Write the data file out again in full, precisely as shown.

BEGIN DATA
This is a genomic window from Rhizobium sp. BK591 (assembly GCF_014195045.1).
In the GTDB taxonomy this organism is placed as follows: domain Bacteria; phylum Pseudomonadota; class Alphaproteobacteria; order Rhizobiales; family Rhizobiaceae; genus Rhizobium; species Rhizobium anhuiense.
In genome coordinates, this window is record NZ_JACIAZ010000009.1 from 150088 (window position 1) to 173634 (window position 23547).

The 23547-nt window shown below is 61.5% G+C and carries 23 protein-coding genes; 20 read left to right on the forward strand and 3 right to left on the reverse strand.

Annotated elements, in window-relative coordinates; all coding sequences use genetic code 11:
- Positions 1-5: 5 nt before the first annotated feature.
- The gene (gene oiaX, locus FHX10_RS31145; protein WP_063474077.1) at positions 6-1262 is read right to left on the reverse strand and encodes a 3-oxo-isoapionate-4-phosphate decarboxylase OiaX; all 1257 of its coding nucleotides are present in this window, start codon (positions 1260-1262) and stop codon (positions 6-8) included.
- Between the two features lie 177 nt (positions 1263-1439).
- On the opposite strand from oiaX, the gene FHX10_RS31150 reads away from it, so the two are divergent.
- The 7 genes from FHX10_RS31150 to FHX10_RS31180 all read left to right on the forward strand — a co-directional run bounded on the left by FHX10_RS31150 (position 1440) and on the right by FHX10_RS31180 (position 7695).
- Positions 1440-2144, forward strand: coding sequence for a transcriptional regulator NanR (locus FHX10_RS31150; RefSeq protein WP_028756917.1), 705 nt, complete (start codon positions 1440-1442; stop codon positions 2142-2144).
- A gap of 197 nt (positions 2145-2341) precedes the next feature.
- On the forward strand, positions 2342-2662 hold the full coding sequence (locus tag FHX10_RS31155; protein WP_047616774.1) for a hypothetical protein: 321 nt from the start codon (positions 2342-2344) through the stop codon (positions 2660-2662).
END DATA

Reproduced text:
This is a genomic window from Rhizobium sp. BK591 (assembly GCF_014195045.1).
In the GTDB taxonomy this organism is placed as follows: domain Bacteria; phylum Pseudomonadota; class Alphaproteobacteria; order Rhizobiales; family Rhizobiaceae; genus Rhizobium; species Rhizobium anhuiense.
In genome coordinates, this window is record NZ_JACIAZ010000009.1 from 150088 (window position 1) to 173634 (window position 23547).

The 23547-nt window shown below is 61.5% G+C and carries 23 protein-coding genes; 20 read left to right on the forward strand and 3 right to left on the reverse strand.

Annotated elements, in window-relative coordinates; all coding sequences use genetic code 11:
- Positions 1-5: 5 nt before the first annotated feature.
- The gene (gene oiaX, locus FHX10_RS31145; protein WP_063474077.1) at positions 6-1262 is read right to left on the reverse strand and encodes a 3-oxo-isoapionate-4-phosphate decarboxylase OiaX; all 1257 of its coding nucleotides are present in this window, start codon (positions 1260-1262) and stop codon (positions 6-8) included.
- Between the two features lie 177 nt (positions 1263-1439).
- On the opposite strand from oiaX, the gene FHX10_RS31150 reads away from it, so the two are divergent.
- The 7 genes from FHX10_RS31150 to FHX10_RS31180 all read left to right on the forward strand — a co-directional run bounded on the left by FHX10_RS31150 (position 1440) and on the right by FHX10_RS31180 (position 7695).
- Positions 1440-2144, forward strand: coding sequence for a transcriptional regulator NanR (locus FHX10_RS31150; RefSeq protein WP_028756917.1), 705 nt, complete (start codon positions 1440-1442; stop codon positions 2142-2144).
- A gap of 197 nt (positions 2145-2341) precedes the next feature.
- On the forward strand, positions 2342-2662 hold the full coding sequence (locus tag FHX10_RS31155; protein WP_047616774.1) for a hypothetical protein: 321 nt from the start codon (positions 2342-2344) through the stop codon (positions 2660-2662).